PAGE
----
The Honorable Karen J. Williams died on November 2, 2013, at her home in Orangeburg, South Carolina. She was 62.
Born in Orangeburg, Judge Williams remained closely tied to the community throughout her life. She received her B.A. from Columbia College in 1972, and taught English and social studies in South Carolina before deciding to pursue a legal career. After graduating at the top of her class from the University of South Carolina School of Law in 1980, she entered the practice of law in Orangeburg.
In 1992, at age 40, Judge Williams was nominated by President George H. W. Bush to a seat vacated by Robert Foster Chapman. Upon her confirmation, she became the first woman to serve on the U.S. Court of Appeals for the Fourth Circuit. In 2007, she became the first woman to serve as Chief Judge and served in that capacity until her resignation in 2009, after a diagnosis of Alzheimer's Disease.
Judge Williams' portrait, which hangs in the Richmond Courthouse, was dedicated in December 2009 at a ceremony attended by more than 40 of her former law clerks. Judge J. Harvie Wilkinson III remarked on that occasion that Judge Williams "brought warmth, refinement, dignity, and grace to the judicial process, which can sometimes be perceived as hard and cold." Judge Paul V. Niemeyer described her as a Chief Judge who "acted with a gentle and elegant hand, acting from consensus and with good sense." Judge Williams was remembered yesterday by Judge Allyson K. Duncan not only as a superb jurist but as a person who always gave without thought of the cost.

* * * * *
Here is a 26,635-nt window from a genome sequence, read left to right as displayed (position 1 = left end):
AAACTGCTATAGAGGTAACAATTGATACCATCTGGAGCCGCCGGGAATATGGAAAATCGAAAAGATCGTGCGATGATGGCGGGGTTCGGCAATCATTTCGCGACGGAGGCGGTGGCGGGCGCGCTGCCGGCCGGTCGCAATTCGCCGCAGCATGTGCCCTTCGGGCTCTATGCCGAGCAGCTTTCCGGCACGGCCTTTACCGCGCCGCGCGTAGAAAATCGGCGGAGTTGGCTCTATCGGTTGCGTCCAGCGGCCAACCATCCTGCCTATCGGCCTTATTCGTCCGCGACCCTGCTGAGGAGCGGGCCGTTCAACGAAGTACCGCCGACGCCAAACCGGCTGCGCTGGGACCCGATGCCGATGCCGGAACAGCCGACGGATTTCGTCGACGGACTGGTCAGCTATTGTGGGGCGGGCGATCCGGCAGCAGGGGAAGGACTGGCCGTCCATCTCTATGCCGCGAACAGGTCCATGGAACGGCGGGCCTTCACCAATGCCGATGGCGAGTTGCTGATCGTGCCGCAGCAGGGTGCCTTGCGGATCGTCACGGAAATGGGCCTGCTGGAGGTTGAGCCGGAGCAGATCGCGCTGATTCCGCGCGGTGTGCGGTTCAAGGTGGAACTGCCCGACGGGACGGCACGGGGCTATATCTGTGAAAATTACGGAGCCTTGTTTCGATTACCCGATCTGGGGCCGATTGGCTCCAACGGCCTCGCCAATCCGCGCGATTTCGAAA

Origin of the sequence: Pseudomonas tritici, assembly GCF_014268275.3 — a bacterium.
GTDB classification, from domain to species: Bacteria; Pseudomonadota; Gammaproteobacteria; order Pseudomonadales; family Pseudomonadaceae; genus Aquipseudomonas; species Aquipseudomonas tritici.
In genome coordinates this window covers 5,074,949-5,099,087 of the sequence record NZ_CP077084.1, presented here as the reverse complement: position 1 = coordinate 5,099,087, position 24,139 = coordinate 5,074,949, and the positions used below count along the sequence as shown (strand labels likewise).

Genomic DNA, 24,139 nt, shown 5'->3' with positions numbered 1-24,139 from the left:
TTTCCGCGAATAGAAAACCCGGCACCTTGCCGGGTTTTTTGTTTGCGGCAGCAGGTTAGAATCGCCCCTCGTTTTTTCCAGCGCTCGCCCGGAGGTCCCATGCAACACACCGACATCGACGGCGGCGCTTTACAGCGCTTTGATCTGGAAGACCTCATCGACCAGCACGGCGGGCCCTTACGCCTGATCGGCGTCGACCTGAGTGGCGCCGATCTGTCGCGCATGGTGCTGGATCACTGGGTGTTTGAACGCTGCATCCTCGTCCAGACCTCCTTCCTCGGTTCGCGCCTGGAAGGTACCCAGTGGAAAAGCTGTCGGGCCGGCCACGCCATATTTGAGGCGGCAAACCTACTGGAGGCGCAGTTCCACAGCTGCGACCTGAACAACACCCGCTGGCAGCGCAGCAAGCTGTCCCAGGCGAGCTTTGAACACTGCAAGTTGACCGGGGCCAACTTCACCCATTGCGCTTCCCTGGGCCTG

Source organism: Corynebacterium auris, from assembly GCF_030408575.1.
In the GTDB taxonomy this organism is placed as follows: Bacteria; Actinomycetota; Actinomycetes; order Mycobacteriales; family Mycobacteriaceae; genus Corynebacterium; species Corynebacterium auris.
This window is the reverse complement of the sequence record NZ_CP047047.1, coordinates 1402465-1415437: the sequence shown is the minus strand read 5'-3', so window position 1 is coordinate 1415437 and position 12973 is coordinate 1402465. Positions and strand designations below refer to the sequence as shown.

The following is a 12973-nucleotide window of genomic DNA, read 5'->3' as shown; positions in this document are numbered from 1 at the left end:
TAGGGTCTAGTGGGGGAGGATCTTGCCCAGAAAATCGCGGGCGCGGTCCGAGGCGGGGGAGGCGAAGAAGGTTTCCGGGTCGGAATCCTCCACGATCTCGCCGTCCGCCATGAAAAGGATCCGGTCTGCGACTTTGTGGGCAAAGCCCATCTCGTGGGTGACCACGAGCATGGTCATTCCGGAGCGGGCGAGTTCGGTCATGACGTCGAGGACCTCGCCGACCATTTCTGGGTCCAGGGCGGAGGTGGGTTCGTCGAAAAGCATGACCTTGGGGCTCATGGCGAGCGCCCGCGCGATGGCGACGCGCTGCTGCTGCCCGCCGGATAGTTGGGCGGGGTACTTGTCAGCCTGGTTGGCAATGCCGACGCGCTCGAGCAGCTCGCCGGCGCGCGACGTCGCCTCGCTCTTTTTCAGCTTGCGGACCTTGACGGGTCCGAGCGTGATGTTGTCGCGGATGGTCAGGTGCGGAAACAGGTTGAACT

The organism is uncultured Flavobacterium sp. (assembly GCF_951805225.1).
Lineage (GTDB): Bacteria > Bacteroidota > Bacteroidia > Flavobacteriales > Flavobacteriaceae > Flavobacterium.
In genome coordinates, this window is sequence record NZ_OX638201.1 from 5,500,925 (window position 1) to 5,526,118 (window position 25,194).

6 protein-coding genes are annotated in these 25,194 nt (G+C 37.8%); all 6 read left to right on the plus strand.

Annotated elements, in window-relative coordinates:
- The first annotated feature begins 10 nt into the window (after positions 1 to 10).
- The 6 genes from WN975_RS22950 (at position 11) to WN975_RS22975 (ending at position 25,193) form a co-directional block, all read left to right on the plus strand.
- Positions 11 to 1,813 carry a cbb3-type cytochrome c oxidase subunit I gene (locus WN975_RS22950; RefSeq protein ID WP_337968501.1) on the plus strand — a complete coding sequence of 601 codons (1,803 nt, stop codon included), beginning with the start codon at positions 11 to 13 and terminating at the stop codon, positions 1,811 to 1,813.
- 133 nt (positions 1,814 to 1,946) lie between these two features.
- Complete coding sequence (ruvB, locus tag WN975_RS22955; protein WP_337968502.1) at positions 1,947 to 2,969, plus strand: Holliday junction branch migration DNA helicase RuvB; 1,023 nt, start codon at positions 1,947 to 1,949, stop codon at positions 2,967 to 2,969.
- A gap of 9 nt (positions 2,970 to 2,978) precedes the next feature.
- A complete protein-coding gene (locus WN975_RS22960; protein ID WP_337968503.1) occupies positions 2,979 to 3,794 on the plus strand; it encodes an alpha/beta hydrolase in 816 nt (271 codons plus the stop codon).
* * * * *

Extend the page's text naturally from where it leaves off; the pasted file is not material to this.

Judge Williams' warmth, graciousness and genuine involvement in the lives of those who came in contact with her are now memorialized in a tradition of the judges gathering for coffee several times a year at the beginning of court sessions.